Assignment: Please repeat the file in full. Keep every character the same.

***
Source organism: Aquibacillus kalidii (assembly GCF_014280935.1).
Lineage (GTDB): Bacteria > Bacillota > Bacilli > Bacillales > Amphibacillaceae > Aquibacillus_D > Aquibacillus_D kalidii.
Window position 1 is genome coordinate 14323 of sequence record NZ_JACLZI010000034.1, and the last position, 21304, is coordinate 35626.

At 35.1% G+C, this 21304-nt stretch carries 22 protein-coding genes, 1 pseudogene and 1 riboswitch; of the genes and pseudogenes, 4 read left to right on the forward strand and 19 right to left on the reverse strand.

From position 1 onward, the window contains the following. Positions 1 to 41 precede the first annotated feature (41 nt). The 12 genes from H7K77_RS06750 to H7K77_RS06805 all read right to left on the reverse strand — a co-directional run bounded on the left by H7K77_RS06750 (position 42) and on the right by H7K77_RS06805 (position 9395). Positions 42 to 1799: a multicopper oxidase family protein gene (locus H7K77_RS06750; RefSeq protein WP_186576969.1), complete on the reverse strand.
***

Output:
Source organism: Aquibacillus kalidii (assembly GCF_014280935.1).
Lineage (GTDB): Bacteria > Bacillota > Bacilli > Bacillales > Amphibacillaceae > Aquibacillus_D > Aquibacillus_D kalidii.
Window position 1 is genome coordinate 14323 of sequence record NZ_JACLZI010000034.1, and the last position, 21304, is coordinate 35626.

At 35.1% G+C, this 21304-nt stretch carries 22 protein-coding genes, 1 pseudogene and 1 riboswitch; of the genes and pseudogenes, 4 read left to right on the forward strand and 19 right to left on the reverse strand.

From position 1 onward, the window contains the following. Positions 1 to 41 precede the first annotated feature (41 nt). The 12 genes from H7K77_RS06750 to H7K77_RS06805 all read right to left on the reverse strand — a co-directional run bounded on the left by H7K77_RS06750 (position 42) and on the right by H7K77_RS06805 (position 9395). Positions 42 to 1799: a multicopper oxidase family protein gene (locus H7K77_RS06750; RefSeq protein WP_186576969.1), complete on the reverse strand.